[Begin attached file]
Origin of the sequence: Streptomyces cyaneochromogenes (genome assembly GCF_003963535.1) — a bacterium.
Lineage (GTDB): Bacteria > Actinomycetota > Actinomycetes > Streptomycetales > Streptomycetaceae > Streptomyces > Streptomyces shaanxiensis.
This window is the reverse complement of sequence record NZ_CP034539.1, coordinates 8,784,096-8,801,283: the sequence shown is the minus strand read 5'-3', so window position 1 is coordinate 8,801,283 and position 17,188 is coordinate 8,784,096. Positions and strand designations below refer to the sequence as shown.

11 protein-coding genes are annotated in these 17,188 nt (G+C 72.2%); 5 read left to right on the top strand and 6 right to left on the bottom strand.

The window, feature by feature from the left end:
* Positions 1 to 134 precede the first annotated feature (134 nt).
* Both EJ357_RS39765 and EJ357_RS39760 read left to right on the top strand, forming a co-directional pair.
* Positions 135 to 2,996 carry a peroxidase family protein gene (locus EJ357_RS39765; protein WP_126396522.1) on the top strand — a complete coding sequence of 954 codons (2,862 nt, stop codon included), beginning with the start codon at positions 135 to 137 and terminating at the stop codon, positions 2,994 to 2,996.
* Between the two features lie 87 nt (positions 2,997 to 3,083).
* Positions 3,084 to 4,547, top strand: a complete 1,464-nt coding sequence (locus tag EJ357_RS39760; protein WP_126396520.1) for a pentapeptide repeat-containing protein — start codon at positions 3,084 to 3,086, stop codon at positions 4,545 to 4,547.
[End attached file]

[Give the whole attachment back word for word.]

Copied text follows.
Origin of the sequence: Streptomyces cyaneochromogenes (genome assembly GCF_003963535.1) — a bacterium.
Lineage (GTDB): Bacteria > Actinomycetota > Actinomycetes > Streptomycetales > Streptomycetaceae > Streptomyces > Streptomyces shaanxiensis.
This window is the reverse complement of sequence record NZ_CP034539.1, coordinates 8,784,096-8,801,283: the sequence shown is the minus strand read 5'-3', so window position 1 is coordinate 8,801,283 and position 17,188 is coordinate 8,784,096. Positions and strand designations below refer to the sequence as shown.

11 protein-coding genes are annotated in these 17,188 nt (G+C 72.2%); 5 read left to right on the top strand and 6 right to left on the bottom strand.

The window, feature by feature from the left end:
* Positions 1 to 134 precede the first annotated feature (134 nt).
* Both EJ357_RS39765 and EJ357_RS39760 read left to right on the top strand, forming a co-directional pair.
* Positions 135 to 2,996 carry a peroxidase family protein gene (locus EJ357_RS39765; protein WP_126396522.1) on the top strand — a complete coding sequence of 954 codons (2,862 nt, stop codon included), beginning with the start codon at positions 135 to 137 and terminating at the stop codon, positions 2,994 to 2,996.
* Between the two features lie 87 nt (positions 2,997 to 3,083).
* Positions 3,084 to 4,547, top strand: a complete 1,464-nt coding sequence (locus tag EJ357_RS39760; protein WP_126396520.1) for a pentapeptide repeat-containing protein — start codon at positions 3,084 to 3,086, stop codon at positions 4,545 to 4,547.